It's always hard to be definite when only working from photos, but it's possible that those two wounds were made by the nursery who grafted the tree: they might have had to remove a couple of non-grafted branches which had sneakily sprouted while they were growing the tree on, before selling it: it's possible that these were a couple of grafted branch sites which failed to take: or the damage might have occurred since it was planted.  I neglected to ask James how long it had been there, but his comment about it losing vigour implies that it's been there at least a year or two, in order for there to be a comparison.  And I also didn't ask whether the damage was there all along: sometimes people don't look that closely at a plant, until it draws the attention by being a bit sickly.

On balance, then, I'd be cautiously optimistic about the future of this dear little tree.

Taking it a step further, James mentioned that he thought the tree was losing vigour: if it has lost a couple of the original grafted branches, then that might explain an apparent lack of vigour, in that it might have fewer branches this year - assuming it's a recent loss, which I must admit doesn't look the case.

So, what can James do?

Firstly, I would say don't try to cover the wounds: in the old days, people used to brush tar across tree wounds, or specialist sealant, but nowadays we realise that this is more likely to seal in moisture - leading to decay and death - than to seal out "germs". So the recommendation is to leave them open unto the air.

(Side note: someone asked me last year why I always phrase it like that - not "open to the air" but "open unto the air" and the reason is to do with A-level English Literature, and studying the poets. It's from a Wordsworth poem - yes, he wrote about more than daffodils! - called "Composed upon Westminster Bridge". End of digression, please continue:)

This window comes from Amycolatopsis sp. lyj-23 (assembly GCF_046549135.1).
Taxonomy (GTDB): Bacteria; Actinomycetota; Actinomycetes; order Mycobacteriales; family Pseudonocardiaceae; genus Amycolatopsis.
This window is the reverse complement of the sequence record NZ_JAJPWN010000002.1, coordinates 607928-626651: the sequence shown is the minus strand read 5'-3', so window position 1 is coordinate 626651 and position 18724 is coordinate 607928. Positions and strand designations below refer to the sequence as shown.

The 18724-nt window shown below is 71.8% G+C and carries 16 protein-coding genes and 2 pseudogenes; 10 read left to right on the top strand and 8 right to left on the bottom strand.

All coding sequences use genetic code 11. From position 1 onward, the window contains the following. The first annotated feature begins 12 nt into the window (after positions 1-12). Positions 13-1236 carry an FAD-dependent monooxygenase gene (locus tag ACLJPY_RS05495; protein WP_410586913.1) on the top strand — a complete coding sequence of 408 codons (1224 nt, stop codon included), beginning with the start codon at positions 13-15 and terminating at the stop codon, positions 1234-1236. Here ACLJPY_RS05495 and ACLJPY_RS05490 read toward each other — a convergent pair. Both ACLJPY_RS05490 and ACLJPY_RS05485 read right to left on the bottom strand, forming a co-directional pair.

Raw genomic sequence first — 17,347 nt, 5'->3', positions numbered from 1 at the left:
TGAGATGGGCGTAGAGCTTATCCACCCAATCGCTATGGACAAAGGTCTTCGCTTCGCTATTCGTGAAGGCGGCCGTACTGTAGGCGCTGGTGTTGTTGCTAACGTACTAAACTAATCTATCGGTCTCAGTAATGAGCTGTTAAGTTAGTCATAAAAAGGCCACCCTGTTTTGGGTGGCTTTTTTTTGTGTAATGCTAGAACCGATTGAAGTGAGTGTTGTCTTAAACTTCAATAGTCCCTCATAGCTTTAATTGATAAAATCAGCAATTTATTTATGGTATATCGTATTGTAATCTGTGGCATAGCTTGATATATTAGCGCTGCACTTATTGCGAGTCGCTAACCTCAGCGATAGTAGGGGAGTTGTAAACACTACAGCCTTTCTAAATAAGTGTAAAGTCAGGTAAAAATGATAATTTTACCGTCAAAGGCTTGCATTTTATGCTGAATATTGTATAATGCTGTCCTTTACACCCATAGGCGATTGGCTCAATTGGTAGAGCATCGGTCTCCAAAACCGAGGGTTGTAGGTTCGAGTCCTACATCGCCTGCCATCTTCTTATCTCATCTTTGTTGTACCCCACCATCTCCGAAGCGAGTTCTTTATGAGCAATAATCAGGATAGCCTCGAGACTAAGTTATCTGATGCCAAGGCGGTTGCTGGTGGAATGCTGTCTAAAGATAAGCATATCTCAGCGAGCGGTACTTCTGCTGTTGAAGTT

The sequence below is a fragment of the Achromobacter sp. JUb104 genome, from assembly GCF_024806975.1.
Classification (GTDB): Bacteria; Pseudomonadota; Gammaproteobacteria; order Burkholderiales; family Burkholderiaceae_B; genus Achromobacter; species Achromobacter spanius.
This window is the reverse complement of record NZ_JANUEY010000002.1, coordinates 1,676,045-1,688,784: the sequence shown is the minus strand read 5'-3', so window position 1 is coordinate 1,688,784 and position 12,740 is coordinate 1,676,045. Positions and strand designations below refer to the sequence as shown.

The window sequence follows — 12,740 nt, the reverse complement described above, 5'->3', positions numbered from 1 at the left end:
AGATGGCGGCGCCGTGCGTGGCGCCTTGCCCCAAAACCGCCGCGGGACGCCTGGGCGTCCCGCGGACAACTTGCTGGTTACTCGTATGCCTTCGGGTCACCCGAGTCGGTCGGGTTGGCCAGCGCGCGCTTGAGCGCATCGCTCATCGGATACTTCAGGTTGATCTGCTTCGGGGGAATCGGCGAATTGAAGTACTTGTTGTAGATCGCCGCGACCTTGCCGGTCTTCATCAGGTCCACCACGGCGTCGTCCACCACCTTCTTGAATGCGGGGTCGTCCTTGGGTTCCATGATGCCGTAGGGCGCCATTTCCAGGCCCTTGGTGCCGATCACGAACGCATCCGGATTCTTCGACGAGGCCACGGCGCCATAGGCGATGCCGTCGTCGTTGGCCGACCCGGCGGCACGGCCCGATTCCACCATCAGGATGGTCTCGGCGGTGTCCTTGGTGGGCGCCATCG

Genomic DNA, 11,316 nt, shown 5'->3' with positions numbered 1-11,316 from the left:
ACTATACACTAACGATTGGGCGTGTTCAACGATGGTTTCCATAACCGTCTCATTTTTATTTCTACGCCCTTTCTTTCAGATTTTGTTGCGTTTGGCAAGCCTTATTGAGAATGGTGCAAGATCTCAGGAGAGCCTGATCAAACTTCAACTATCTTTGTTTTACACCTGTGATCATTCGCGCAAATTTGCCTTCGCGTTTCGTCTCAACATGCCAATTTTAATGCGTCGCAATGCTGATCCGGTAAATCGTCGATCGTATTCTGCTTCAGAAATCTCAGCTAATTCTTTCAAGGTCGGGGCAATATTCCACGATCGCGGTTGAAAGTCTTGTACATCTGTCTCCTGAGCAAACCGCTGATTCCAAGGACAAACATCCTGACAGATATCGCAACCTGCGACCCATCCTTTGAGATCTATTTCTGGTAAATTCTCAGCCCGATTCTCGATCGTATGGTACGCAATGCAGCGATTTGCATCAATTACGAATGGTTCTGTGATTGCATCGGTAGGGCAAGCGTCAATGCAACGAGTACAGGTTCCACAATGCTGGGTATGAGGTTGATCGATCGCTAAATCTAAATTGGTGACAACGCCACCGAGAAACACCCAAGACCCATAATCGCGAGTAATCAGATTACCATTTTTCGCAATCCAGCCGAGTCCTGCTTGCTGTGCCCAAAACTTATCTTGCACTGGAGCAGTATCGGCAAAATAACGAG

Secondly, you can see from the first photo that the tree is in a narrow bed, so there's not a lot of soil for it: it's a raised bed, so it will have better drainage than if it were planted in normal, flat ground: and there's an awful lot of competition - there are evergreen shrubs behind it, to either side, and of course the neighbour's apple tree right close by.

My recommendations, therefore, would be to give it a darned good soaking: at least two watering-can-fulls a day, once a day for a week, and once a week for a month. I would also use the word "gently" to apply to the watering - don't slop it all over in one go, because if you do, much of it will probably run off the bed without soaking in. Let it soak in properly - if it takes you five minutes to do it, instead of five seconds, well, just relax and enjoy five minutes of being out in the fresh air.

NB, if you find that the water just runs off the bed, then check this article on watering: Part 4: Resuscitation, as it covers that topic quite nicely.

I would also give it feed: something like Growmore,  or Liquid Seaweed, diluted as per the instructions. If  neither of those are available in the garden shed (bearing in mind the difficulty of going out shopping) ("Covid-19 lockdown restrictions", just in case anyone is reading this in five years' time and wonders what I am talking about!),  but there is a pack of Fish, Blood and Bone, that will do - having watered the soil on the first day, scatter a fistful of the stuff around the base, and scuff it in gently with a hand-tool. Then water again, to wash it right down into the soil. Yum!

Well, that's all I can think of for the moment, so good luck, James, I hope this helps!

2 comments:

  1. Rachel thank you so much for your advice, so very much appreciated just to know what best to do! I had in fact ordered some heal and seal and grafting tape but wont use those after all. Heading out armed with watering can and Q4! Thanks again, James.